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Scientists break the speed of light

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posted on Aug, 17 2007 @ 10:36 AM
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reply to post by AlphaAnuOmega
 


Actually, the path of light is altered by the distortion in the spacetime fabric caused by mass. That is how I understand it from special relativity.

Also, we have not really been able to decide whether light is made of particles(photons) or waves. We are comfortable treating it as one or the other when it convenient! Seems like we don't really understand one of the very basic phenomenon of our universe. Perhaps a greater understanding of light would reveal the true gut of the universe




posted on Aug, 17 2007 @ 10:48 AM
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Of course we can have objects move faster than the speed of light.

Anything is possible. I hope everyone realises that. Especially since we create our own reality.



posted on Aug, 17 2007 @ 10:50 AM
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Originally posted by 2believeor0
Also, we have not really been able to decide whether light is made of particles(photons) or waves.


...or rods.



posted on Aug, 17 2007 @ 12:42 PM
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Saying Einstein was the smartest person that ever lived is like saying Michael Jordan is the best athlete that ever lived. It's false logic. The experiment done did not disprove Einstein's theory entirely. But I do not believe light is the fastest moving thing. It may be by default, but I am 100% certain that there are ways to make matter/mass move faster than the speed of light, or as fast as.

Ofcourse, we do not know of any way to do this...& if we did, we would need another way to keep the matter entirely together.

There are a few scientist that are actually working toward disproving Einstein's theory of relavity. According to Einstein, time is the fourth dimension in this theory. Many years before Einstein claimed this...H.G Wells claimed this, but did not prove it.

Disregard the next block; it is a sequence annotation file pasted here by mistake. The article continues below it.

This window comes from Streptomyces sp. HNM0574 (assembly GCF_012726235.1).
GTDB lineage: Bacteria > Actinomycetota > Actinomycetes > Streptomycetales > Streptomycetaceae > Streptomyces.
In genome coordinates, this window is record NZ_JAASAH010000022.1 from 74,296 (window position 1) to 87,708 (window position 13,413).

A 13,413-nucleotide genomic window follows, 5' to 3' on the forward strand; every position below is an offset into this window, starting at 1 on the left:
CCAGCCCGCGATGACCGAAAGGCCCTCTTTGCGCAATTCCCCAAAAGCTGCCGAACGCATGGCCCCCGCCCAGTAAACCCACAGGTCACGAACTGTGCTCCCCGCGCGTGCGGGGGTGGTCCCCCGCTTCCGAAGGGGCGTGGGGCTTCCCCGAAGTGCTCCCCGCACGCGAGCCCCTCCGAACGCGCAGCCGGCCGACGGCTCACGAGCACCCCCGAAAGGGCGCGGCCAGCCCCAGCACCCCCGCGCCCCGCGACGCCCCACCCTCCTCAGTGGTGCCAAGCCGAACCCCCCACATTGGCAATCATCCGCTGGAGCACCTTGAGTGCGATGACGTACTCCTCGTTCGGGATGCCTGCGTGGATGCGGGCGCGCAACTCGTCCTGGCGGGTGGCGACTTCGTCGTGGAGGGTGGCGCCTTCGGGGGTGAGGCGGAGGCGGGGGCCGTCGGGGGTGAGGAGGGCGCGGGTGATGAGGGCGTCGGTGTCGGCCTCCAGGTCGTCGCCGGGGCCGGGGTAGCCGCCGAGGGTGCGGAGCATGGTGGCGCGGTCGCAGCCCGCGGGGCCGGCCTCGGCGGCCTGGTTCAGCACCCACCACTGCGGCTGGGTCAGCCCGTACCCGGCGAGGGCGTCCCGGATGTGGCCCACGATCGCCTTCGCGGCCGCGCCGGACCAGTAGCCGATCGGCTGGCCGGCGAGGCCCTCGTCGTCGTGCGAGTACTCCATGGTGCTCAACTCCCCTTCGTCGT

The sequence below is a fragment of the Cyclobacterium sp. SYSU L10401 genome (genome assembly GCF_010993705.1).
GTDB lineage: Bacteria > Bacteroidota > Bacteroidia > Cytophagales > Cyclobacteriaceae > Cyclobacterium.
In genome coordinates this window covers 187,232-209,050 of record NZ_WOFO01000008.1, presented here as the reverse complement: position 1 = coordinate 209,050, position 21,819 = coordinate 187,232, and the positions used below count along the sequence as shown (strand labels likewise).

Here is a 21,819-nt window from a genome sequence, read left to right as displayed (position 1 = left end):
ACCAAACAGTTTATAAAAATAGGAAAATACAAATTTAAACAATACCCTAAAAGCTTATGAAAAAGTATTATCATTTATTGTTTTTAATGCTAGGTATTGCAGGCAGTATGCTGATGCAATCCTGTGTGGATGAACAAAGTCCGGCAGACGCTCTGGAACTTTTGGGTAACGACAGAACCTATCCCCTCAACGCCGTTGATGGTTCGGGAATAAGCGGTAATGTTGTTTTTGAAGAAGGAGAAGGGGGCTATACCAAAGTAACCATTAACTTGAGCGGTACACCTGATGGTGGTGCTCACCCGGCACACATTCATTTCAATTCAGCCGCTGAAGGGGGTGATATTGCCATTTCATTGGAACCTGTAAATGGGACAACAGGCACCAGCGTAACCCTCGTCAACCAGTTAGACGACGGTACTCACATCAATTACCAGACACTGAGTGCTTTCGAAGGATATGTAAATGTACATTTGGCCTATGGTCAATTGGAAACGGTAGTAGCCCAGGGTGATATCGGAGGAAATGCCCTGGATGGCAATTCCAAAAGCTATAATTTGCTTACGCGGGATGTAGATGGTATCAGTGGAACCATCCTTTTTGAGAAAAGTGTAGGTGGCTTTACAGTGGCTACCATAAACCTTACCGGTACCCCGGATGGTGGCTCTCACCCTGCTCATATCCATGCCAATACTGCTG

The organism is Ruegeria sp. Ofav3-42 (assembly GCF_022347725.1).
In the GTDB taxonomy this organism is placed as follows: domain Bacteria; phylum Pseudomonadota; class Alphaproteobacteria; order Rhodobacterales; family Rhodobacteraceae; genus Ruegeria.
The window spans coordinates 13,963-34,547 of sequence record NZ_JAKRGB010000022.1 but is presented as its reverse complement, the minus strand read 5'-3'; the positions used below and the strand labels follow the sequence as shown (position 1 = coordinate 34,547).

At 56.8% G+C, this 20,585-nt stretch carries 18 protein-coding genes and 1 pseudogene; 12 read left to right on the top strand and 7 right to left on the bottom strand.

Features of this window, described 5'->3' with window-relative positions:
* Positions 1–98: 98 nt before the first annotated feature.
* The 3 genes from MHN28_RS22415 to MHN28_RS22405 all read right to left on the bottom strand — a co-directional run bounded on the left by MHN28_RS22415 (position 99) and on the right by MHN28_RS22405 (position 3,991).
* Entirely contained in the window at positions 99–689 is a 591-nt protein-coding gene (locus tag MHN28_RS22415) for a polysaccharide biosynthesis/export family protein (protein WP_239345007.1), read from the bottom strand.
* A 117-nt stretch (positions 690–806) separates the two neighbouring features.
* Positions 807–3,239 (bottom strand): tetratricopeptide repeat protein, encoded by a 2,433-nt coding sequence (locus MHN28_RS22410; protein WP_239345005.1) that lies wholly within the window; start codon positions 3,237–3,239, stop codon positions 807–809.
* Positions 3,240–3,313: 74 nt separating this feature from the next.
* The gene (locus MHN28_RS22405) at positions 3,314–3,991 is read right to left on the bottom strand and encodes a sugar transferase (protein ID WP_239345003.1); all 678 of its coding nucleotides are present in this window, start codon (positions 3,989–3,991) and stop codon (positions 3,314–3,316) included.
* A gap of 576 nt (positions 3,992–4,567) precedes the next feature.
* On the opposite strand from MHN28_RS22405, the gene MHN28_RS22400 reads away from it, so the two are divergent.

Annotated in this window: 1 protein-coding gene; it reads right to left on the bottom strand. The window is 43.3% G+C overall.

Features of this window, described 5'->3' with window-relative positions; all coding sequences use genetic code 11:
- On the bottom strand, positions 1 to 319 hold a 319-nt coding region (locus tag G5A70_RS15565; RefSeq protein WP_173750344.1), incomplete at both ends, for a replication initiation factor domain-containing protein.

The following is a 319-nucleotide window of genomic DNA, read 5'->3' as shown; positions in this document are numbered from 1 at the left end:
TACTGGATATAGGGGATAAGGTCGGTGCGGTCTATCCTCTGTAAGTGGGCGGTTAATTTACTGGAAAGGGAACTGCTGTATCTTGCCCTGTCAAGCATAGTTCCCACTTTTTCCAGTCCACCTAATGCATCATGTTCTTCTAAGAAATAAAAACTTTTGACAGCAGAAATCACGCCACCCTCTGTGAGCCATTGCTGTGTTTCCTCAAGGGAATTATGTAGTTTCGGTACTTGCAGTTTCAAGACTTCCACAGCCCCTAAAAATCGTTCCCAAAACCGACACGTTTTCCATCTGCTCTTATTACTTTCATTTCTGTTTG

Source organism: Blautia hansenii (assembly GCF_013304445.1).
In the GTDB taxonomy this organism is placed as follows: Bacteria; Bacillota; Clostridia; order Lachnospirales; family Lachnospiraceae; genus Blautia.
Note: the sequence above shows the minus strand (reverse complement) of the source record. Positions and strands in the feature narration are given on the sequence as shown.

I'd quicker say Leonardo Da Vinci was a smarter man than Einstein...simply because of the knowledge he had in the time in which he lived. But he is only smarter scientifically...in whichever field/fields he belonged to. That's what one should say when saying Einstein was the smartest person ever. Life in general is not all about the speed of light and how one can bend space. Scientifically, dealing with physics...he is the smartest man...so far. Not the smartest man that ever lived.



posted on Aug, 17 2007 @ 12:44 PM
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Saying Einstein was the smartest person that ever lived is like saying Michael Jordan is the best athlete that ever lived. It's false logic. The experiment done did not disprove Einstein's theory entirely. But I do not believe light is the fastest moving thing. It may be by default, but I am 100% certain that there are ways to make matter/mass move faster than the speed of light, or as fast as.

Ofcourse, we do not know of any way to do this...& if we did, we would need another way to keep the matter entirely together.

There are a few scientist that are actually working toward disproving Einstein's theory of relavity. According to Einstein, time is the fourth dimension in this theory. Many years before Einstein claimed this...H.G Wells claimed this, but did not prove it.

I'd quicker say Leonardo Da Vinci was a smarter man than Einstein...simply because of the knowledge he had in the time in which he lived. But he is only smarter scientifically...in whichever field/fields he belonged to. That's what one should say when saying Einstein was the smartest person ever. Life in general is not all about the speed of light and how one can bend space. Scientifically, dealing with physics...he is the smartest man...so far. Not the smartest man that ever lived.



posted on Aug, 17 2007 @ 07:34 PM
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Originally posted by Gorman91